Who Evaluates Me Based on My Credit Score?
Almost every company entering into an ongoing financial relationship with you will look at your Credit Score as part of their evaluation of your qualifications. Nowadays, even potential employers use it as a way to help judge a job candidate’s reliability and responsibility.
Utility companies (electric, gas, internet)
Credit card companies
Vehicle loan sources
Insurance companies (car, renter’s, homeowner’s)
Stores that finance their customer’s purchases (e.g., 90 days same-as-cash offers)
Cell phone companies
How Can I Find MY Credit Score?
Note: if you’ve never had any form of credit (e.g., credit card, student loan, car loan, etc.), you will not have a Credit Score (see “What If I Don’t Have a Credit Score?” below).
Here are a few ways you can get your Credit Score without having to pay anything:
Many credit card companies and banks are making their members’ Credit Scores available to them periodically for free. Check these sources first.
If #1 doesn’t apply, search the internet using the phrase “free credit score”. There are several companies that offer this service - read the information from several different companies FIRST and then choose the one that’s best for you. (Researching & comparing is a big part of being a financially successful adult.)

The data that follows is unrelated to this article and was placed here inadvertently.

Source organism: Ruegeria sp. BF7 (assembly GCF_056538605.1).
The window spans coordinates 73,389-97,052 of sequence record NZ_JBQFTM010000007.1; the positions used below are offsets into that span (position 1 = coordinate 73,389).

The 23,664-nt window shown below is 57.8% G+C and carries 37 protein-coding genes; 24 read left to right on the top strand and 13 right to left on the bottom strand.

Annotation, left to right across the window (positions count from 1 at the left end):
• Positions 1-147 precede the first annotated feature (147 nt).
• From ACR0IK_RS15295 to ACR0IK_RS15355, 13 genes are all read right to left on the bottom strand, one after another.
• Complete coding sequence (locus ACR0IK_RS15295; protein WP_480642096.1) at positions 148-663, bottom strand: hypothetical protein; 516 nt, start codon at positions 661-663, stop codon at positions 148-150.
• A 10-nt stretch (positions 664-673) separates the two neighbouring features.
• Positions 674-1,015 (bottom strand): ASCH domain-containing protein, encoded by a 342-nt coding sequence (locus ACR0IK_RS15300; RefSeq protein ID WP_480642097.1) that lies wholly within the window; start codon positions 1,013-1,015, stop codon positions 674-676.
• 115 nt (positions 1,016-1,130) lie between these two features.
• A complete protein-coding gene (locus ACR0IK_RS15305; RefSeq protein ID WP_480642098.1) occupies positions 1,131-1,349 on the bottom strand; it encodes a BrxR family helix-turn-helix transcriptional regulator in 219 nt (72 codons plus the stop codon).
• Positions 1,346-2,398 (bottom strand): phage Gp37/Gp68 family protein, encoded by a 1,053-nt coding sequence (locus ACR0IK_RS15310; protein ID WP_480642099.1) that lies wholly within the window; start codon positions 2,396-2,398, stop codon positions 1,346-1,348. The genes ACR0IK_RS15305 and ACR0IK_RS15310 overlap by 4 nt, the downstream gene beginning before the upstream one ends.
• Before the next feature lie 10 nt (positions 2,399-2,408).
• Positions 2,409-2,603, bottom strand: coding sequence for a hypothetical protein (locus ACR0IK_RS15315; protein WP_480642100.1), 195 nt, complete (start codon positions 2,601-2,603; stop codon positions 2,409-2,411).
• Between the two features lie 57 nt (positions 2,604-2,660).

CAUTION: Read the details of their offer!
These companies exist to make money off you and are just offering the free Credit Score to lure you in. Take the free offer and nothing more. There should be no need to enter any kind of payment information to get the free offer. Example: some of these sites offer 1 credit check PER MONTH and charge for any additional checks. Your Credit Score will not change a lot within a month so 1x a month is fine even if you are working on making your score better.
What is a “Good” Score?
This is how a couple of the most popular credit scoring companies break down the categories:
Very Good / Excellent
FICO 8 & 9 Ranges
VantageScore 3.0 Ranges
What Brings My Credit Score Down?
Some examples of what will lower your Credit Score:
🙁 Late or missing payments (credit card, school loan, car loan, mortgage, etc.)
🙁 Having a high amount of debt
🙁 Bankruptcies, evictions, etc.
🙁 Each time you apply for a new ongoing payment and a company pulls your credit report to see what kind of credit risk you are (called a “hard inquiry”) will lower your Credit Score at least temporarily – even if your application is turned down!
CAUTION: By submitting multiple applications (e.g., to multiple potential landlords, car loan companies, or credit card companies when you are “shopping” for a new one) you are actually driving your Credit Score down and making it less likely you will be approved with each application submitted. (Try to keep your applications to a minimum – ideally just applying to the one you want & have made sure you are qualified for!)